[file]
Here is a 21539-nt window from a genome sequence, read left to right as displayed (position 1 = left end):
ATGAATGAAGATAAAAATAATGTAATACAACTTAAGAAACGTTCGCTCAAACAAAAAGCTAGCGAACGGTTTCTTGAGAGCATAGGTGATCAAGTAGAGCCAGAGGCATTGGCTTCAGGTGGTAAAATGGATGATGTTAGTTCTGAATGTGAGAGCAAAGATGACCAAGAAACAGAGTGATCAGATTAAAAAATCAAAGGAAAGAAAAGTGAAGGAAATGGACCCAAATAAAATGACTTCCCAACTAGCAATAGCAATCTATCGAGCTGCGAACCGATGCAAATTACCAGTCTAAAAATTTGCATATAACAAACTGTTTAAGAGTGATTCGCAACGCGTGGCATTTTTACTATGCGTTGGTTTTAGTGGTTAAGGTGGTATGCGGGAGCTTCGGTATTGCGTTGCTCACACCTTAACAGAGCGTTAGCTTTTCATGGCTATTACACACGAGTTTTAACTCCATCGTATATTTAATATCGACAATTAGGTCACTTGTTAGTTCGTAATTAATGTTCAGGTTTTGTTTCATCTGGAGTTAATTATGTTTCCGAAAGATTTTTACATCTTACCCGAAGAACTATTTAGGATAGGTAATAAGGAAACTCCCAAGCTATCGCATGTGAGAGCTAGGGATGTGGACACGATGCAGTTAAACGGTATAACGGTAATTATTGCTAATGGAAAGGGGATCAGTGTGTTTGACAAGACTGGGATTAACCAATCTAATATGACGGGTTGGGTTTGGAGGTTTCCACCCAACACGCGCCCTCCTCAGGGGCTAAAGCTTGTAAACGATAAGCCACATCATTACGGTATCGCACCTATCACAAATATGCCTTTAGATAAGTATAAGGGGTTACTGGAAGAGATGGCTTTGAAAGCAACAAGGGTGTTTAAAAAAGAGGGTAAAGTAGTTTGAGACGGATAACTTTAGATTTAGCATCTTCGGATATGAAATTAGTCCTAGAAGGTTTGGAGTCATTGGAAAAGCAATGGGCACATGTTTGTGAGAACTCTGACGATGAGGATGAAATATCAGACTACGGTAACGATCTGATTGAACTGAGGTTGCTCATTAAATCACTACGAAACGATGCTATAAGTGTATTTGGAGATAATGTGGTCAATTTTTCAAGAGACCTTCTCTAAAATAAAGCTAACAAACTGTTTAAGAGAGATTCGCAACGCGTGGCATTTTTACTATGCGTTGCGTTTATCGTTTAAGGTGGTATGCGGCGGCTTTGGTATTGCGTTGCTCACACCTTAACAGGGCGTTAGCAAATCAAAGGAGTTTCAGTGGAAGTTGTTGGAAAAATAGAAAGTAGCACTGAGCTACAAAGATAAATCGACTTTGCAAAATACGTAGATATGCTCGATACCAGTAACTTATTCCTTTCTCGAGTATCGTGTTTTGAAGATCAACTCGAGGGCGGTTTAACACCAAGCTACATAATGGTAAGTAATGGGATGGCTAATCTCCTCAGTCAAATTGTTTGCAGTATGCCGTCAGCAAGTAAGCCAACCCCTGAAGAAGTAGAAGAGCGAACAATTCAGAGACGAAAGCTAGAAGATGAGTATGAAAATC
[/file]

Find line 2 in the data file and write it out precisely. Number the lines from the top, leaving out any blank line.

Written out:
ATGAATGAAGATAAAAATAATGTAATACAACTTAAGAAACGTTCGCTCAAACAAAAAGCTAGCGAACGGTTTCTTGAGAGCATAGGTGATCAAGTAGAGCCAGAGGCATTGGCTTCAGGTGGTAAAATGGATGATGTTAGTTCTGAATGTGAGAGCAAAGATGACCAAGAAACAGAGTGATCAGATTAAAAAATCAAAGGAAAGAAAAGTGAAGGAAATGGACCCAAATAAAATGACTTCCCAACTAGCAATAGCAATCTATCGAGCTGCGAACCGATGCAAATTACCAGTCTAAAAATTTGCATATAACAAACTGTTTAAGAGTGATTCGCAACGCGTGGCATTTTTACTATGCGTTGGTTTTAGTGGTTAAGGTGGTATGCGGGAGCTTCGGTATTGCGTTGCTCACACCTTAACAGAGCGTTAGCTTTTCATGGCTATTACACACGAGTTTTAACTCCATCGTATATTTAATATCGACAATTAGGTCACTTGTTAGTTCGTAATTAATGTTCAGGTTTTGTTTCATCTGGAGTTAATTATGTTTCCGAAAGATTTTTACATCTTACCCGAAGAACTATTTAGGATAGGTAATAAGGAAACTCCCAAGCTATCGCATGTGAGAGCTAGGGATGTGGACACGATGCAGTTAAACGGTATAACGGTAATTATTGCTAATGGAAAGGGGATCAGTGTGTTTGACAAGACTGGGATTAACCAATCTAATATGACGGGTTGGGTTTGGAGGTTTCCACCCAACACGCGCCCTCCTCAGGGGCTAAAGCTTGTAAACGATAAGCCACATCATTACGGTATCGCACCTATCACAAATATGCCTTTAGATAAGTATAAGGGGTTACTGGAAGAGATGGCTTTGAAAGCAACAAGGGTGTTTAAAAAAGAGGGTAAAGTAGTTTGAGACGGATAACTTTAGATTTAGCATCTTCGGATATGAAATTAGTCCTAGAAGGTTTGGAGTCATTGGAAAAGCAATGGGCACATGTTTGTGAGAACTCTGACGATGAGGATGAAATATCAGACTACGGTAACGATCTGATTGAACTGAGGTTGCTCATTAAATCACTACGAAACGATGCTATAAGTGTATTTGGAGATAATGTGGTCAATTTTTCAAGAGACCTTCTCTAAAATAAAGCTAACAAACTGTTTAAGAGAGATTCGCAACGCGTGGCATTTTTACTATGCGTTGCGTTTATCGTTTAAGGTGGTATGCGGCGGCTTTGGTATTGCGTTGCTCACACCTTAACAGGGCGTTAGCAAATCAAAGGAGTTTCAGTGGAAGTTGTTGGAAAAATAGAAAGTAGCACTGAGCTACAAAGATAAATCGACTTTGCAAAATACGTAGATATGCTCGATACCAGTAACTTATTCCTTTCTCGAGTATCGTGTTTTGAAGATCAACTCGAGGGCGGTTTAACACCAAGCTACATAATGGTAAGTAATGGGATGGCTAATCTCCTCAGTCAAATTGTTTGCAGTATGCCGTCAGCAAGTAAGCCAACCCCTGAAGAAGTAGAAGAGCGAACAATTCAGAGACGAAAGCTAGAAGATGAGTATGAAAATC